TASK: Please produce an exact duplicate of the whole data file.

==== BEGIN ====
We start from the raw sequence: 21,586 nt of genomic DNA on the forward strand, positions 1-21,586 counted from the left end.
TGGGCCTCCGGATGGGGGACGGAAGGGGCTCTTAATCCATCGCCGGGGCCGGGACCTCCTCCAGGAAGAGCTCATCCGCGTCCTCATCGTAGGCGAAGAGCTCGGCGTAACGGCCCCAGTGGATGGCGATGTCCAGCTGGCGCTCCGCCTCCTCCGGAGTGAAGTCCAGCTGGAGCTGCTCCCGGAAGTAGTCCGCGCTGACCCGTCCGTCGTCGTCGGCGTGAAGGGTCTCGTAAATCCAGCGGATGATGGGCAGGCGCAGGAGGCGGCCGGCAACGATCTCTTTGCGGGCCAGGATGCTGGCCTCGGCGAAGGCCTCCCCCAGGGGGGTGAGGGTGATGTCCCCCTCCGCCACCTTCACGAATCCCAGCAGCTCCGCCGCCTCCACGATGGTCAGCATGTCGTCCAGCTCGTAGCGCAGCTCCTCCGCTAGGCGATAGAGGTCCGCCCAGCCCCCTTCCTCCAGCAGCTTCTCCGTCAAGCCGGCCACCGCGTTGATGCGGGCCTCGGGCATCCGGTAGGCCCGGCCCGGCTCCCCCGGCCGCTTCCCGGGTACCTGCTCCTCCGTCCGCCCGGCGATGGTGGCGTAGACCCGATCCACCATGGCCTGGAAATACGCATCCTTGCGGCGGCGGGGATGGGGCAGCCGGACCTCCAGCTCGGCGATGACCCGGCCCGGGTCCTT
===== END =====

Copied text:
We start from the raw sequence: 21,586 nt of genomic DNA on the forward strand, positions 1-21,586 counted from the left end.
TGGGCCTCCGGATGGGGGACGGAAGGGGCTCTTAATCCATCGCCGGGGCCGGGACCTCCTCCAGGAAGAGCTCATCCGCGTCCTCATCGTAGGCGAAGAGCTCGGCGTAACGGCCCCAGTGGATGGCGATGTCCAGCTGGCGCTCCGCCTCCTCCGGAGTGAAGTCCAGCTGGAGCTGCTCCCGGAAGTAGTCCGCGCTGACCCGTCCGTCGTCGTCGGCGTGAAGGGTCTCGTAAATCCAGCGGATGATGGGCAGGCGCAGGAGGCGGCCGGCAACGATCTCTTTGCGGGCCAGGATGCTGGCCTCGGCGAAGGCCTCCCCCAGGGGGGTGAGGGTGATGTCCCCCTCCGCCACCTTCACGAATCCCAGCAGCTCCGCCGCCTCCACGATGGTCAGCATGTCGTCCAGCTCGTAGCGCAGCTCCTCCGCTAGGCGATAGAGGTCCGCCCAGCCCCCTTCCTCCAGCAGCTTCTCCGTCAAGCCGGCCACCGCGTTGATGCGGGCCTCGGGCATCCGGTAGGCCCGGCCCGGCTCCCCCGGCCGCTTCCCGGGTACCTGCTCCTCCGTCCGCCCGGCGATGGTGGCGTAGACCCGATCCACCATGGCCTGGAAATACGCATCCTTGCGGCGGCGGGGATGGGGCAGCCGGACCTCCAGCTCGGCGATGACCCGGCCCGGGTCCTT